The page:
'I Can't Breathe' Profiteering: Someone Is Trying to Trademark Eric Garner's Last Words

Should anyone be making cash off one of the most painful moments in recent American history, without regard for the victim's family?

(Photo: Elijah Nouvelage/Getty Images)

Dec 19, 2014· 0 MIN READ
Shaya Tayefe Mohajer is TakePart's News Editor.

There are things we own and there are things we profit from.

And those should probably be two separate things if there's any warning to be found in the case of an Illinois woman who wants to trademark the dying words of Eric Garner, who said, "I can't breathe," 11 times while in an NYPD officer's choke hold before he died. A grand jury there decided not to indict Officer Daniel Pantaleo in connection with Garner's death earlier this month.

In a petition to the United States Patent and Trademark Office, Catherine Crump is asking to register the phrase so she can profit by selling hoodies and T-shirts printed with it. If her request is approved, others who produce "I Can't Breathe" clothing would have to pay her for licensing and royalties. She declined to comment to a Chicago Tribune reporter who knocked on her door at home.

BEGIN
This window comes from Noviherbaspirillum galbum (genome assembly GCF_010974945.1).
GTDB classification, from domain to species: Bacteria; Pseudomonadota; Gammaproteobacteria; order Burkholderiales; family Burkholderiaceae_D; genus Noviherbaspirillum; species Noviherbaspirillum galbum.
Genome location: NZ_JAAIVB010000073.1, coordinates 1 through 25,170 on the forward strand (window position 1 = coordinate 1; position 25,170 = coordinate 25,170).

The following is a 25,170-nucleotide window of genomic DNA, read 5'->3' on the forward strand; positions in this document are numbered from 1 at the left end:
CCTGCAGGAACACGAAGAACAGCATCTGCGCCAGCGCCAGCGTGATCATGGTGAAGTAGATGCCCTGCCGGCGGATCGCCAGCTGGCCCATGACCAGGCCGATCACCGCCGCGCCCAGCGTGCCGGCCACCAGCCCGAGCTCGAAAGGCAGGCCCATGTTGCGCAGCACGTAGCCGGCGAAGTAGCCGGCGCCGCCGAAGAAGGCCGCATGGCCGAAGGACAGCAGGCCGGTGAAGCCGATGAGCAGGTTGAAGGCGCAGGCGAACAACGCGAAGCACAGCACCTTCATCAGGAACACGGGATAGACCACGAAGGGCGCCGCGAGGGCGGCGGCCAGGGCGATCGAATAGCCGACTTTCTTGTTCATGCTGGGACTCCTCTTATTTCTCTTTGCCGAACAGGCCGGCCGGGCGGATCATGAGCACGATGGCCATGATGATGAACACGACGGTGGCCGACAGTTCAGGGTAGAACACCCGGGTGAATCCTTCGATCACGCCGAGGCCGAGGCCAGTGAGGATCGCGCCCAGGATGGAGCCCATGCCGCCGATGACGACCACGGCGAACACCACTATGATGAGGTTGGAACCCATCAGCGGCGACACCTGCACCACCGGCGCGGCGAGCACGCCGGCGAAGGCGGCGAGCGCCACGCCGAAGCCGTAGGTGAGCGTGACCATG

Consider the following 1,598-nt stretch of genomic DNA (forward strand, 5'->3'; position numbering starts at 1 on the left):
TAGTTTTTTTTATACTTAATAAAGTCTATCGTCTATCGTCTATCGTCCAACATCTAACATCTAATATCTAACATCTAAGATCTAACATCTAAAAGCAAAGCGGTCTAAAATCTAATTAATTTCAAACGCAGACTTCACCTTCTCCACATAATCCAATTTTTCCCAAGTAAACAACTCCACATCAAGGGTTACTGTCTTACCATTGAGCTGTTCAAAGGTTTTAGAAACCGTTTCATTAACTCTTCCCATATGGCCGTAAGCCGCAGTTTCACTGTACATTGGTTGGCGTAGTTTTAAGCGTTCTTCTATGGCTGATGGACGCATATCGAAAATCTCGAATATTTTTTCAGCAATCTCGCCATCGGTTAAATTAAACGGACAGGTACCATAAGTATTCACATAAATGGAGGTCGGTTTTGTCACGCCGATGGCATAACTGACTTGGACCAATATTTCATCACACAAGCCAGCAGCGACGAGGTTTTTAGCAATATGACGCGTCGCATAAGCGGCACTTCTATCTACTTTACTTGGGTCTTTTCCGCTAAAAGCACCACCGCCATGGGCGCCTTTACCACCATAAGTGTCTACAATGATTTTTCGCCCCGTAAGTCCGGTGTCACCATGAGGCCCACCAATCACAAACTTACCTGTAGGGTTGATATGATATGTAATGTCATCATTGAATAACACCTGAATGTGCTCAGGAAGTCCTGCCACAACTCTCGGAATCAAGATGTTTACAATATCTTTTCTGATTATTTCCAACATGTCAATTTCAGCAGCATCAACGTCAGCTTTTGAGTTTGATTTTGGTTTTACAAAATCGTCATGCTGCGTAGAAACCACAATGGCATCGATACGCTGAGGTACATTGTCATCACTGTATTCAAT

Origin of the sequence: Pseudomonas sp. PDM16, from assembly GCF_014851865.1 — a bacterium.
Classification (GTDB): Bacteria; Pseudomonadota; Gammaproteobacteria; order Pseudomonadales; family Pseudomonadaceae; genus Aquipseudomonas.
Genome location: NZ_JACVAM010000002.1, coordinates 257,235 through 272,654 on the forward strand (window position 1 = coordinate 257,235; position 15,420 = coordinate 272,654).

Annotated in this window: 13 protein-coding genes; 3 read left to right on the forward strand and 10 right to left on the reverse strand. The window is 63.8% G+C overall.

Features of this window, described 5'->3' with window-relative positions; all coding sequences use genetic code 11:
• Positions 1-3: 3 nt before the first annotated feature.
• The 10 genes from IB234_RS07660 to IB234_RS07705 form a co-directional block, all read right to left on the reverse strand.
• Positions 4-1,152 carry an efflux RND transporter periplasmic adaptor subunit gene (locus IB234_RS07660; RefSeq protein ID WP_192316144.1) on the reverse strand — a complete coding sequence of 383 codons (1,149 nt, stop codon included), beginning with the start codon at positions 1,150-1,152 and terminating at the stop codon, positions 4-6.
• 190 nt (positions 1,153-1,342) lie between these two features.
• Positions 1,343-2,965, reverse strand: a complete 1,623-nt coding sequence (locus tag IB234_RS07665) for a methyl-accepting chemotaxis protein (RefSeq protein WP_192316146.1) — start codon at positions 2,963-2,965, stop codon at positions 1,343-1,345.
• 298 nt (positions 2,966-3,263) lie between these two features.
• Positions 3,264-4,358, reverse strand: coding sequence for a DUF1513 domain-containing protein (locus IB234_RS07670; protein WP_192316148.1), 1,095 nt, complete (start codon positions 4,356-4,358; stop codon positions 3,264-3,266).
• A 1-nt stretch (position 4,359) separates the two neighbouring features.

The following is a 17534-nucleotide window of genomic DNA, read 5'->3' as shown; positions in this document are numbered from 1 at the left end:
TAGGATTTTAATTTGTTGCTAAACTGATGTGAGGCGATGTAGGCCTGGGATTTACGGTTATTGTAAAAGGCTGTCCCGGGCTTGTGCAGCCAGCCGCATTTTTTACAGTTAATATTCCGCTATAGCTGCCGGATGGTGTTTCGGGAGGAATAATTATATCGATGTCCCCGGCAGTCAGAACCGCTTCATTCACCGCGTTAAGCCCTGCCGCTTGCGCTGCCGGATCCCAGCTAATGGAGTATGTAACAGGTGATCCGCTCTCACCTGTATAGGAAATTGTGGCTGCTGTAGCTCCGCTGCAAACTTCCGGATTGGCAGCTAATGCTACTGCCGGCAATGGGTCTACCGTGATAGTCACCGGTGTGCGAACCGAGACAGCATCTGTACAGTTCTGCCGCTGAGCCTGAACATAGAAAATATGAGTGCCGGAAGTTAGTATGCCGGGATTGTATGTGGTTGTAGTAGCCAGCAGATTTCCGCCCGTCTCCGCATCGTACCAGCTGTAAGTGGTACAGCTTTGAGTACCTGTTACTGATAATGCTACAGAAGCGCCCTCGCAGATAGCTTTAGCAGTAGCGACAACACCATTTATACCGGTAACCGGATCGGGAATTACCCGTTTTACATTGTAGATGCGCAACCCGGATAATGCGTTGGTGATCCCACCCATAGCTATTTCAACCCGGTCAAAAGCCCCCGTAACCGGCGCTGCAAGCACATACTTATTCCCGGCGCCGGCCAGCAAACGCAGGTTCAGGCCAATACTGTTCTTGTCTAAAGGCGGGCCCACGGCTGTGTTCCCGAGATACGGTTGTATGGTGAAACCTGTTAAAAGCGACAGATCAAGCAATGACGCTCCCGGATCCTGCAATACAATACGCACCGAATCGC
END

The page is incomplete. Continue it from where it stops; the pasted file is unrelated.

The phrase has been tweeted more than a million times since Garner died and has appeared on the clothing of professional athletes and protesters alike—it has become a rallying call for a movement that is vocal about police brutality and unnecessary aggression from law enforcement.
Crump told The Smoking Gun that she has been using the phrase commercially since at least Aug. 18, about one month after the Staten Island man died, and she has "nothing to do with the Garner family."

Seems like it should be obvious, but maybe someone should tell her that phrase has everything to do with the Garner family.